If You Were Dying How Would You Want to Spend Your Last Weeks?

James Cook

A little Tribute to “Bud” (Photo by Lynda Renham Cook)

My lovely Grandfather, James Cook, died 18 months ago. He was a tall, proud, hardworking Cook. After the war, he worked hard enough to buy a large plot of land and built “Beevers Farm” where he and my Grandma ran a very successful B&B and had a string of famous guests. Visiting them as a child was great fun as we got to play all over the expansive “Land.”

He was a beautiful man. His piercing, bright, blue eyes were softened by  the years and were sometimes misty, like he was looking back on his memories, not focusing on our inane banter around him and Grandma  🙂 ! We called him”Bud” because that’s what he called us as children, Buds, like flowers not yet blooming. He kept bees and which made delicious honey, he once got stung by  a whopping 200 hundred bees, but amazingly survived! He gave rib crunching hugs.

We are really lucky that after Bud’s final hospital stint, there was just enough time to bring him home so that he could die in his own bed. I wish I could have been there, holding his hand. But, he was nevertheless, surrounded by close family and he died to the sound of his wife’s loving voice.

Contemplating My Own Death

I would love to die in my sleep, perhaps (mostly) unaware that I am dying, at the ripe old age of one hundred. The weeks leading up to my death would be rose tinted with extensive family time, quiet gardening activities perhaps, light, healthy tasty meals and dappled sunlight on the veranda.

I don’t like gardening and I don’t have a veranda but maybe I will when I’m one hundred..

But what if I’m diagnosed with a terminal illness before then? Cancer? Some horrid super-bug? Or be victim to the end stages of a chronic diease like oestoporosis with bones that crumble even as I turn over in bed? How would I want to spend my final weeks then?

What would my Palliative Care be like?

Firstly, I would want my pain managed. There’s no shying away from it, some illnesses are very painful in their final stages, I have no intention of being stoic and would want the strongest pain relief there is.

I would want to remain at home for as long as possible but if it is too difficult for me, my family or Nursing team, I’ve no objection (at least right now) to dying in a small, personal hospice with a beautiful Nursing team.

If I am in great discomfort and feel ready to go, I would rather there be no life preserving measures like Naso-Gastric Feeding or antibiotics if a new infection has developed. If I’m ready to go, then I want to  be allowed to ‘go’ without the onslaught of medicine fighting against my body, trying to stop it from doing what it is ready to do.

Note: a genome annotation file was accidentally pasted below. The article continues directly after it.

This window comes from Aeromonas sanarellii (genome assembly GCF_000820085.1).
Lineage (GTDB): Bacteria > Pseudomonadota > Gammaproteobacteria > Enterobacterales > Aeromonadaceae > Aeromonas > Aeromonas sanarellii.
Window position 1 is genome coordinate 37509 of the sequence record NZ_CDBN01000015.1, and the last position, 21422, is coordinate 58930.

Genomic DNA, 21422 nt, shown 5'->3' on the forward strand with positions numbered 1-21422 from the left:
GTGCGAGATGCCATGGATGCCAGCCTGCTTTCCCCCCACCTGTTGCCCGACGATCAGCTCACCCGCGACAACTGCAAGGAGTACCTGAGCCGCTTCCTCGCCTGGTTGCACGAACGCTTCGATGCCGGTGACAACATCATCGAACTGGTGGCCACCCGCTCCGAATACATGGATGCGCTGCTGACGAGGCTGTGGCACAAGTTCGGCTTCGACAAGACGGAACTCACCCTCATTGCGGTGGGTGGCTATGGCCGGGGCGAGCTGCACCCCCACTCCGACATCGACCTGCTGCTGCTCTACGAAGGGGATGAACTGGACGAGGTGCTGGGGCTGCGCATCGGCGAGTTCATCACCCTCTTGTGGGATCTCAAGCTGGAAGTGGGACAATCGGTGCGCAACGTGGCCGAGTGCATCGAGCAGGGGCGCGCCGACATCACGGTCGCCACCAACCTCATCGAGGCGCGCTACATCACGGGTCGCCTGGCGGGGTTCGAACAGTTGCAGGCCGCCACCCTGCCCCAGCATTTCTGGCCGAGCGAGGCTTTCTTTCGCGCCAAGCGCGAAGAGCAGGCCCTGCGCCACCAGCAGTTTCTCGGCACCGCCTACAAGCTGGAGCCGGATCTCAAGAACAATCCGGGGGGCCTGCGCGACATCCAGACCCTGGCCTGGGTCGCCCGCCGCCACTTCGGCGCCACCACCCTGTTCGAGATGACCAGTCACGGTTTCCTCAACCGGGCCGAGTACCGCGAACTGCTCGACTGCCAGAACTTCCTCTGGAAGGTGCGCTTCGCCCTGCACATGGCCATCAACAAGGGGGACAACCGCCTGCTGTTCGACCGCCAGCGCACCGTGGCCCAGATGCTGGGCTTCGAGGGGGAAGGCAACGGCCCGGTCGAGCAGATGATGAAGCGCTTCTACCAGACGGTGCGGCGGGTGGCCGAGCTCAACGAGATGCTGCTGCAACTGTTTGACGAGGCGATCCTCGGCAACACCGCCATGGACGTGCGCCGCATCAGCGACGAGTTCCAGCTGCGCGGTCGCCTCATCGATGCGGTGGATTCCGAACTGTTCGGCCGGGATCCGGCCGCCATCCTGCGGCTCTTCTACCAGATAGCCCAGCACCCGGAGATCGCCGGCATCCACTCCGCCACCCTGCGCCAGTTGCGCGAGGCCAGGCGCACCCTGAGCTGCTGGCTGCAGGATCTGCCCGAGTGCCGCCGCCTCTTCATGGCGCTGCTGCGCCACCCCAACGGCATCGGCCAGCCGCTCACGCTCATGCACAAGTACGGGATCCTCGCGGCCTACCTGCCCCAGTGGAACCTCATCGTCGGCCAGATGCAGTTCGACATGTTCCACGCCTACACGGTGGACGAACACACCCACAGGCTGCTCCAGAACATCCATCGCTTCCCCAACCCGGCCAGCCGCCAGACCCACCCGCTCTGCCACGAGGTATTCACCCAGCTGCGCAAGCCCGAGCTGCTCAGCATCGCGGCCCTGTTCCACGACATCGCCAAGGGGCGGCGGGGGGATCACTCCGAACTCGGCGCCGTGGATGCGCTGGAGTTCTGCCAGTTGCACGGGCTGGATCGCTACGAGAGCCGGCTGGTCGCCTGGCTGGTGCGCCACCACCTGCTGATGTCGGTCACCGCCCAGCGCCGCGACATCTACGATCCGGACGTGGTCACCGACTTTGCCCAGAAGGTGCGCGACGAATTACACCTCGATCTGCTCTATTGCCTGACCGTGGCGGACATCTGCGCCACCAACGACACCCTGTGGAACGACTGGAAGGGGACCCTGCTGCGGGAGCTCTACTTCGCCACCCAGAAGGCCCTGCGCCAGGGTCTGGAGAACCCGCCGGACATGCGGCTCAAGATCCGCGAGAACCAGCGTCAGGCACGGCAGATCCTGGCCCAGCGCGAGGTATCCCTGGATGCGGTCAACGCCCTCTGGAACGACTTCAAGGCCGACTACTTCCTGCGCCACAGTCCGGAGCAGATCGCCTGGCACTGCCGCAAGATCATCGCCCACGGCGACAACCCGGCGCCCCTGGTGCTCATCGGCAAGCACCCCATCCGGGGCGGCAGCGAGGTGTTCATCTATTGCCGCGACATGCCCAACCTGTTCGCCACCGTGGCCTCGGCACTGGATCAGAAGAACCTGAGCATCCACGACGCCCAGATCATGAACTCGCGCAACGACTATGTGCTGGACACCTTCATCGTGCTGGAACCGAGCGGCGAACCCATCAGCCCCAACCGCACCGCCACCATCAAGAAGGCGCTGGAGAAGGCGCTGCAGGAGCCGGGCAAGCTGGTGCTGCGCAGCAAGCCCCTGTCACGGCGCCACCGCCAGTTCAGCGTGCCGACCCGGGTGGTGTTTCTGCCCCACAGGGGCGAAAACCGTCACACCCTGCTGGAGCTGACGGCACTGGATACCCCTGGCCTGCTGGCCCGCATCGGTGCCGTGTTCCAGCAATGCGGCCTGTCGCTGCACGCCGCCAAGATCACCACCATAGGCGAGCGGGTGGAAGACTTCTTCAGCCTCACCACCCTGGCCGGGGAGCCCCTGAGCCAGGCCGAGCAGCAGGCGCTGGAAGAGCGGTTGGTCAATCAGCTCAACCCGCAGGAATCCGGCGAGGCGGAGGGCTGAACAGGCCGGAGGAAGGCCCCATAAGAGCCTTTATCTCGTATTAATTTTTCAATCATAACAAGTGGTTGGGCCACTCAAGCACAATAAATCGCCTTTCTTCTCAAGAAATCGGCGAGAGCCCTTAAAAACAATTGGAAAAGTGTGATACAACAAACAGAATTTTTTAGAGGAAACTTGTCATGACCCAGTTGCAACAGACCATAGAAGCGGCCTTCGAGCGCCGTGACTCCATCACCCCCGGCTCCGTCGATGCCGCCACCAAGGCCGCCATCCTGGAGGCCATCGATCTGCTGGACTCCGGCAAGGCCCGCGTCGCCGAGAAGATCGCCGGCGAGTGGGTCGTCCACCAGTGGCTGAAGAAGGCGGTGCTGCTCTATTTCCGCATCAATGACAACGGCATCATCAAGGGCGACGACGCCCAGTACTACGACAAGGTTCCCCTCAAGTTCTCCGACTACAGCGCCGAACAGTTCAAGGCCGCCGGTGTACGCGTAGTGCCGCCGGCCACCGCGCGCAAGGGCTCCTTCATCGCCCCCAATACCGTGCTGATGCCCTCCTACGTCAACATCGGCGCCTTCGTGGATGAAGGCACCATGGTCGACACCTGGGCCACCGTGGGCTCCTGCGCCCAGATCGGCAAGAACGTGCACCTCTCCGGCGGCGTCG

In my final days I’d like my family with me all the time, with one person staying with me at night. They could be sitting around my bed, they could talk amongst themselves if I’m too tired to talk, or maybe just sit in silence if that’s what everyone feels like.

Talking About Death and Grief

I was contacted by someone from Palliative Care Australia last week, wondering if I’d like to blog about National Palliative Care Week 19th-25th May, which is this week. Of course I responded with a resounding yes…as you know from previous posts of mine, I’m always pro-talking about death. (See: Let’s Talk about Death, Baby and Mummy, what does Dying look like? A conversation about Death with my Daughter).A survey conducted by Palliative Care Australia showed that only 15%  of those who participated had planned for their final weeks of life. The knock on effect of that is the higher probability of a loved one dying after processes, interventions and  in environments they might not have chosen. This week, Palliative Care Australia wants everyone to start talking about Palliative Care and about what end of life wishes we may all have.

Coincidentally last week, I was also speeding through Virginia Lloyd’s personal story of love, death and grief in her Young Widow’s Book of Home Improvement. Her book is a brutally raw, honest, non-dramatised account of falling in love  with a terminally ill man at 32, married at 33 then widowed by 34. I finished the book in three nights but the themes – dying, acceptance of death, death and the white hot agony of grief – have stayed with me since, a reminder to not take what few days of fragile life we (all) have left, for granted.

Pay Tribute and…Start Talking

My Tribute is a website set up by Palliative Care Australia for loved ones to pay tribute to those they have loved and lost. It also contains a wealth of resources for those experiencing or embarking on a journey of palliative care. I think it’ a great site to get people talking about death, not only about their loved ones but to also start thinking about how they want to spend their end of days.

There’s no beating about the bush, death is tremendously hard to talk about. I’m terrified of losing someone and experiecing  paralysing, agonising grief. And I’m terrified of dying young and my daughters bearing that grief far too early! But this week my husband and I, although not terminally ill, have still decided to talk about the possibility of our deaths occurring early or suddenly; we are going to start doing something we will both find very hard, we will start writing our Will, taking an active step towards formulating our End of Life Requests for both the dying period and the period after our deaths.

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  1 comment for “If You Were Dying How Would You Want to Spend Your Last Weeks?

  1. May 20, 2013 at 7:41 pm

    Too difficult for me to think about but admire your courage to be able to do so. Loved your piece on Bud. Beautiful and moving. xx

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